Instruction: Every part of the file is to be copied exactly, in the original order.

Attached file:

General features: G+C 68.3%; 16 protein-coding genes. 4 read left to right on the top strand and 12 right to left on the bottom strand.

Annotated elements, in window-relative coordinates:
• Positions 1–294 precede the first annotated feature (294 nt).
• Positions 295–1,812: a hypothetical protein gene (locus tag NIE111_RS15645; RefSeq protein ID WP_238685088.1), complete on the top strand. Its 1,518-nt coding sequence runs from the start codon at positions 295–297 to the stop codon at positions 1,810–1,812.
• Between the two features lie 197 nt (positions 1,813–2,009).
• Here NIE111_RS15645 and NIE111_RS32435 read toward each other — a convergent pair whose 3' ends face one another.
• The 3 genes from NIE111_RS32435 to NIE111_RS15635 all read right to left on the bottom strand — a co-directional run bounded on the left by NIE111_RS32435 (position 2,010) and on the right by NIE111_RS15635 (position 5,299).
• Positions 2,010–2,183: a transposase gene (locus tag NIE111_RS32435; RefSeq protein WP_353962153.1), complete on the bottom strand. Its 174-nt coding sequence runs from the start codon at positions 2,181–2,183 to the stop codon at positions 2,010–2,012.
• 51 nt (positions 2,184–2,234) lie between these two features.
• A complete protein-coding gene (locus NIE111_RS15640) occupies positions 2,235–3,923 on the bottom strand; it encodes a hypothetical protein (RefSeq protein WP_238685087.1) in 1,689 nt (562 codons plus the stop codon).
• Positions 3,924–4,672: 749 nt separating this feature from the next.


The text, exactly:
General features: G+C 68.3%; 16 protein-coding genes. 4 read left to right on the top strand and 12 right to left on the bottom strand.

Annotated elements, in window-relative coordinates:
• Positions 1–294 precede the first annotated feature (294 nt).
• Positions 295–1,812: a hypothetical protein gene (locus tag NIE111_RS15645; RefSeq protein ID WP_238685088.1), complete on the top strand. Its 1,518-nt coding sequence runs from the start codon at positions 295–297 to the stop codon at positions 1,810–1,812.
• Between the two features lie 197 nt (positions 1,813–2,009).
• Here NIE111_RS15645 and NIE111_RS32435 read toward each other — a convergent pair whose 3' ends face one another.
• The 3 genes from NIE111_RS32435 to NIE111_RS15635 all read right to left on the bottom strand — a co-directional run bounded on the left by NIE111_RS32435 (position 2,010) and on the right by NIE111_RS15635 (position 5,299).
• Positions 2,010–2,183: a transposase gene (locus tag NIE111_RS32435; RefSeq protein WP_353962153.1), complete on the bottom strand. Its 174-nt coding sequence runs from the start codon at positions 2,181–2,183 to the stop codon at positions 2,010–2,012.
• 51 nt (positions 2,184–2,234) lie between these two features.
• A complete protein-coding gene (locus NIE111_RS15640) occupies positions 2,235–3,923 on the bottom strand; it encodes a hypothetical protein (RefSeq protein WP_238685087.1) in 1,689 nt (562 codons plus the stop codon).
• Positions 3,924–4,672: 749 nt separating this feature from the next.